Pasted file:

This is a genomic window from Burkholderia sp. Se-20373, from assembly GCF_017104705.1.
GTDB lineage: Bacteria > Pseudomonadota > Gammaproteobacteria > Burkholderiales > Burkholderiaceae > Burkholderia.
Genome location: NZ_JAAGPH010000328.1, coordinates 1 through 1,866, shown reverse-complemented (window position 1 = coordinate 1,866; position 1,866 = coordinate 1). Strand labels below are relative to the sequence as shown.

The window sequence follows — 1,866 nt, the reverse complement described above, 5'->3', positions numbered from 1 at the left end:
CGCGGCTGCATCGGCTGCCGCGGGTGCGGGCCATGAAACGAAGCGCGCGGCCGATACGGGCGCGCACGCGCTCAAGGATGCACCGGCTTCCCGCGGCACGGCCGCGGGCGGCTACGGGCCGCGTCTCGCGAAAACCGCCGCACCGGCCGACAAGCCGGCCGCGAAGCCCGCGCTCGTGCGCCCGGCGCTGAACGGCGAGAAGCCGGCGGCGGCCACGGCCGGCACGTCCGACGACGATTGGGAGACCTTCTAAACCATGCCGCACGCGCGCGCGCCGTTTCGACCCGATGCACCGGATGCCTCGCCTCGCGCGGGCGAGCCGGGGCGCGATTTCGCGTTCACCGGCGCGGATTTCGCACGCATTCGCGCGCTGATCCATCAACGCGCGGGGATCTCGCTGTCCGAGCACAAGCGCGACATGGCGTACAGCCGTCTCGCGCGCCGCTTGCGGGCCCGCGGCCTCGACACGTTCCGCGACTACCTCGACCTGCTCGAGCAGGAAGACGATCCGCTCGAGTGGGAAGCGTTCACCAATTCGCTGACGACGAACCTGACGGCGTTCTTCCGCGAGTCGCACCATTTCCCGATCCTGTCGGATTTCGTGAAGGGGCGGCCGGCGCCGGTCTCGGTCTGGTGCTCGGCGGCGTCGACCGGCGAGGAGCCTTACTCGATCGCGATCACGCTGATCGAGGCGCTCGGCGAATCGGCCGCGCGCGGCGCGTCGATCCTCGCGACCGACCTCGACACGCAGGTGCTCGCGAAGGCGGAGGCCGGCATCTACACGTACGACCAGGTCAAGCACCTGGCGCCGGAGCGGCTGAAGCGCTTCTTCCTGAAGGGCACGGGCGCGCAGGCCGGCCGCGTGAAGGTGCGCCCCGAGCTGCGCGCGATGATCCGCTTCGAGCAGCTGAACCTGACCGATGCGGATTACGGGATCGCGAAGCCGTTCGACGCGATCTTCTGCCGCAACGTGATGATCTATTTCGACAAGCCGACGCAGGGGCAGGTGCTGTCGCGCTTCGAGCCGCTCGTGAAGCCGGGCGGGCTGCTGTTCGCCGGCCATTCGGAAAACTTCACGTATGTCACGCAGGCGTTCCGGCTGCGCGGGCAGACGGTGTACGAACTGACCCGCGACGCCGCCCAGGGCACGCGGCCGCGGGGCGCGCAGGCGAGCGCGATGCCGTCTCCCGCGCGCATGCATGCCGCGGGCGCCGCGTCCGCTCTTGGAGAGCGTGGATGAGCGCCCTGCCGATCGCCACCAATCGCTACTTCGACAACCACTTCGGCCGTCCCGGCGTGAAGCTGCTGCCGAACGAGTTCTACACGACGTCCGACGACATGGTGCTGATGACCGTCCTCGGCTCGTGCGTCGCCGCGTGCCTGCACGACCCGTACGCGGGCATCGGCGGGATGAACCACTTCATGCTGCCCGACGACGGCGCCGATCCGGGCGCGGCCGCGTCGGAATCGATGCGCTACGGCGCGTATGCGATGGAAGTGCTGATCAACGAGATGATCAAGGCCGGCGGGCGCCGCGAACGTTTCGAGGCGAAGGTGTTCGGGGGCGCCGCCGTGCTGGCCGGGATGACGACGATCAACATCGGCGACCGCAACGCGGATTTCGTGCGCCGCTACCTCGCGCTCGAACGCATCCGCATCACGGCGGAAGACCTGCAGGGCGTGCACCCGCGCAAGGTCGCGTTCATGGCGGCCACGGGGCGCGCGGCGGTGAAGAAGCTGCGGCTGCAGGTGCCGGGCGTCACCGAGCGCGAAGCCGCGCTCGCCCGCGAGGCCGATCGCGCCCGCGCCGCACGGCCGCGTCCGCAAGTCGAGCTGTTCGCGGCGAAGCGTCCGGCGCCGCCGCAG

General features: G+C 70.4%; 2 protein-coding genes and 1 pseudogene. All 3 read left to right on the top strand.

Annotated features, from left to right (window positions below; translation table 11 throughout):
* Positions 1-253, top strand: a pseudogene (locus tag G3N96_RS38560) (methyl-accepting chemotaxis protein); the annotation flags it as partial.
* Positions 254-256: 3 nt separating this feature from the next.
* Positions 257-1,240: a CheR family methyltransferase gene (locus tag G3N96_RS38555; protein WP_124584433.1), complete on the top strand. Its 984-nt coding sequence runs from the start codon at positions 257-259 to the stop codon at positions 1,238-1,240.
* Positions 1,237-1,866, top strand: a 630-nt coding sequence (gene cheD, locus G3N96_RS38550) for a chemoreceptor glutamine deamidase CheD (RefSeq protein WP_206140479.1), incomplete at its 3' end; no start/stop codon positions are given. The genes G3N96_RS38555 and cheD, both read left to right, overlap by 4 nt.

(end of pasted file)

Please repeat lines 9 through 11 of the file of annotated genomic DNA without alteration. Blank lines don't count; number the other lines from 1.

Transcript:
* Positions 254-256: 3 nt separating this feature from the next.
* Positions 257-1,240: a CheR family methyltransferase gene (locus tag G3N96_RS38555; protein WP_124584433.1), complete on the top strand. Its 984-nt coding sequence runs from the start codon at positions 257-259 to the stop codon at positions 1,238-1,240.
* Positions 1,237-1,866, top strand: a 630-nt coding sequence (gene cheD, locus G3N96_RS38550) for a chemoreceptor glutamine deamidase CheD (RefSeq protein WP_206140479.1), incomplete at its 3' end; no start/stop codon positions are given. The genes G3N96_RS38555 and cheD, both read left to right, overlap by 4 nt.